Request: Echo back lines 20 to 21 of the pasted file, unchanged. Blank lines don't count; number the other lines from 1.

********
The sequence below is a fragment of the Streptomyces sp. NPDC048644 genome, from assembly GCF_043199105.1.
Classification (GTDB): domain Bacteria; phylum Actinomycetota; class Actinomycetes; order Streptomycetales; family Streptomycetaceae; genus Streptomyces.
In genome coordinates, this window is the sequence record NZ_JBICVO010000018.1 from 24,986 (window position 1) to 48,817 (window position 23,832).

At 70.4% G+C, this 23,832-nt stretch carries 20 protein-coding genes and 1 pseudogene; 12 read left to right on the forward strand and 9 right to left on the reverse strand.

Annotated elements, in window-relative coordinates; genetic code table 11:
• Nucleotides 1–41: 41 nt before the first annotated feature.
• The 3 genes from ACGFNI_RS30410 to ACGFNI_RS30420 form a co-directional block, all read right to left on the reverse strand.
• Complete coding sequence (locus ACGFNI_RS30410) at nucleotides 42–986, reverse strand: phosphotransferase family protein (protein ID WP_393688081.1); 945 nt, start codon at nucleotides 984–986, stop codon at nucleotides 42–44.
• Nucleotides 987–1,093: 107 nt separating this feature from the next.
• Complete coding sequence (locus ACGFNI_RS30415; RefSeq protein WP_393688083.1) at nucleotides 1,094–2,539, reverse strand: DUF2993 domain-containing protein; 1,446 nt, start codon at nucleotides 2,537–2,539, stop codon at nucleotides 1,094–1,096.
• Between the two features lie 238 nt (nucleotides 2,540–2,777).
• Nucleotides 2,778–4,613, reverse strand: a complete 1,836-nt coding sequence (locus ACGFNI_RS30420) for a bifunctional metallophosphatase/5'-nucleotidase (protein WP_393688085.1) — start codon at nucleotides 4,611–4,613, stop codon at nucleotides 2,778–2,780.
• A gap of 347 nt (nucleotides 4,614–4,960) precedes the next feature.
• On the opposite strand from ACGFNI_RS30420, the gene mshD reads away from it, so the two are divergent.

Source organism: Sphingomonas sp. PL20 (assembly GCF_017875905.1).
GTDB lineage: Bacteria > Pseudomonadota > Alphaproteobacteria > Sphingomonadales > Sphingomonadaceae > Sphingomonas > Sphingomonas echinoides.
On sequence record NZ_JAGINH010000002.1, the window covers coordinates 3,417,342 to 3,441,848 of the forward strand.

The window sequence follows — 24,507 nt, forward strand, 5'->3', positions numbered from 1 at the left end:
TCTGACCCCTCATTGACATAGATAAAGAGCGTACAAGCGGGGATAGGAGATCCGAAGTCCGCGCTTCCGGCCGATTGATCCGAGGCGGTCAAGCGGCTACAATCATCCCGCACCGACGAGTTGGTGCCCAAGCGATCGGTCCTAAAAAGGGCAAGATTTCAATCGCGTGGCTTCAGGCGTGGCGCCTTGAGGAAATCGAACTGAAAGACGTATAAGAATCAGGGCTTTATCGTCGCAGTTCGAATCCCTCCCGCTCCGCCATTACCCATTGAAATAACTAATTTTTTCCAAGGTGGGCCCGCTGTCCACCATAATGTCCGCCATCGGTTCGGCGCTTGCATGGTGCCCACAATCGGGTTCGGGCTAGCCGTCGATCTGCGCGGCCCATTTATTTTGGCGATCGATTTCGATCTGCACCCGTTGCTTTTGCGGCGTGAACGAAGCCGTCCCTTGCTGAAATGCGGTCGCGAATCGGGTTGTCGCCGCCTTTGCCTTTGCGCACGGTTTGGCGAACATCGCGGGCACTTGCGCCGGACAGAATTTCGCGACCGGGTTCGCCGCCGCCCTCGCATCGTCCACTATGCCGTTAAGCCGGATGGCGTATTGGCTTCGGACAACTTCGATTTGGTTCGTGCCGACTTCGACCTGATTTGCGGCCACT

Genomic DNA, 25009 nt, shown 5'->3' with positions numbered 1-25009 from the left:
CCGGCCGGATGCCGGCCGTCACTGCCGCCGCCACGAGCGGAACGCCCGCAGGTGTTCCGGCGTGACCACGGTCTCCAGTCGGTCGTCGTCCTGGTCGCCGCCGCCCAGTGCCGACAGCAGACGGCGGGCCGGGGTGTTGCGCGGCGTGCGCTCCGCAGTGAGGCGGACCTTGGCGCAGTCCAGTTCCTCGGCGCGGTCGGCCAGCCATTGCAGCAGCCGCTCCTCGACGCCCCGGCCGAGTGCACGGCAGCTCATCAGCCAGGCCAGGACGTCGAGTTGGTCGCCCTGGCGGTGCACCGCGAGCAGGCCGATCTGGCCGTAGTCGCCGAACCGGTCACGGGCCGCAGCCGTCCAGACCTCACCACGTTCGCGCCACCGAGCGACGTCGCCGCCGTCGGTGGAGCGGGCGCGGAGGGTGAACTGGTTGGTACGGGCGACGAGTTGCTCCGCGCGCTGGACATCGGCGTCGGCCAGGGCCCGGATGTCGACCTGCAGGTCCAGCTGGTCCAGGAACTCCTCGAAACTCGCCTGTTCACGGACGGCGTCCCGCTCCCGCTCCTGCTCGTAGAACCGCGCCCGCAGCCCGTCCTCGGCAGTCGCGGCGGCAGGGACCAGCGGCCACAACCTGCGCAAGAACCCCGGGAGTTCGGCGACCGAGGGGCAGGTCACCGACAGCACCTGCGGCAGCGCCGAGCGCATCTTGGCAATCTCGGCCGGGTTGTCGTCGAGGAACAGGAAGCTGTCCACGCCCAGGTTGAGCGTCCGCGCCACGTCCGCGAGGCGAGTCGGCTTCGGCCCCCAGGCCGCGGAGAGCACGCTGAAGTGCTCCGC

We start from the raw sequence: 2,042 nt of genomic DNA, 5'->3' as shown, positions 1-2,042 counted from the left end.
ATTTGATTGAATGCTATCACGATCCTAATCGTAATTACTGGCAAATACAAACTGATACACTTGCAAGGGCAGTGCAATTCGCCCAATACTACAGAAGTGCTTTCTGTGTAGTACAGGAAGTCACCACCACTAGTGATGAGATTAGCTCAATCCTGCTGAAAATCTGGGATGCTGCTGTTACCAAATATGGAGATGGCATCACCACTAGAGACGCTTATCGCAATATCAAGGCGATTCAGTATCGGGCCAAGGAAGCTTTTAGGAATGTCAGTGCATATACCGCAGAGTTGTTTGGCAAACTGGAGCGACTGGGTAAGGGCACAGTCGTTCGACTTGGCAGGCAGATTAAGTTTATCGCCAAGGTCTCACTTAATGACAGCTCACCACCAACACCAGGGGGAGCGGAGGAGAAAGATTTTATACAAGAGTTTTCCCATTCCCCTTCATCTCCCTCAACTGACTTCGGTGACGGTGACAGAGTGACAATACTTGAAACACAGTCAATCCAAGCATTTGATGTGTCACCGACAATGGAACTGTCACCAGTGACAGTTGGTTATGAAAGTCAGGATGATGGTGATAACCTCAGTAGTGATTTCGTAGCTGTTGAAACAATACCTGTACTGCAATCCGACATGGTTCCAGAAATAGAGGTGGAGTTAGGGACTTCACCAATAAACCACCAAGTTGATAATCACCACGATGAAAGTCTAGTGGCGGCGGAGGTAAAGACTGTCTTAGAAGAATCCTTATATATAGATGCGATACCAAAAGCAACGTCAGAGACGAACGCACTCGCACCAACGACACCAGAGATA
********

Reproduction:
Genomic DNA, 25009 nt, shown 5'->3' with positions numbered 1-25009 from the left:
CCGGCCGGATGCCGGCCGTCACTGCCGCCGCCACGAGCGGAACGCCCGCAGGTGTTCCGGCGTGACCACGGTCTCCAGTCGGTCGTCGTCCTGGTCGCCGCCGCCCAGTGCCGACAGCAGACGGCGGGCCGGGGTGTTGCGCGGCGTGCGCTCCGCAGTGAGGCGGACCTTGGCGCAGTCCAGTTCCTCGGCGCGGTCGGCCAGCCATTGCAGCAGCCGCTCCTCGACGCCCCGGCCGAGTGCACGGCAGCTCATCAGCCAGGCCAGGACGTCGAGTTGGTCGCCCTGGCGGTGCACCGCGAGCAGGCCGATCTGGCCGTAGTCGCCGAACCGGTCACGGGCCGCAGCCGTCCAGACCTCACCACGTTCGCGCCACCGAGCGACGTCGCCGCCGTCGGTGGAGCGGGCGCGGAGGGTGAACTGGTTGGTACGGGCGACGAGTTGCTCCGCGCGCTGGACATCGGCGTCGGCCAGGGCCCGGATGTCGACCTGCAGGTCCAGCTGGTCCAGGAACTCCTCGAAACTCGCCTGTTCACGGACGGCGTCCCGCTCCCGCTCCTGCTCGTAGAACCGCGCCCGCAGCCCGTCCTCGGCAGTCGCGGCGGCAGGGACCAGCGGCCACAACCTGCGCAAGAACCCCGGGAGTTCGGCGACCGAGGGGCAGGTCACCGACAGCACCTGCGGCAGCGCCGAGCGCATCTTGGCAATCTCGGCCGGGTTGTCGTCGAGGAACAGGAAGCTGTCCACGCCCAGGTTGAGCGTCCGCGCCACGTCCGCGAGGCGAGTCGGCTTCGGCCCCCAGGCCGCGGAGAGCACGCTGAAGTGCTCCGC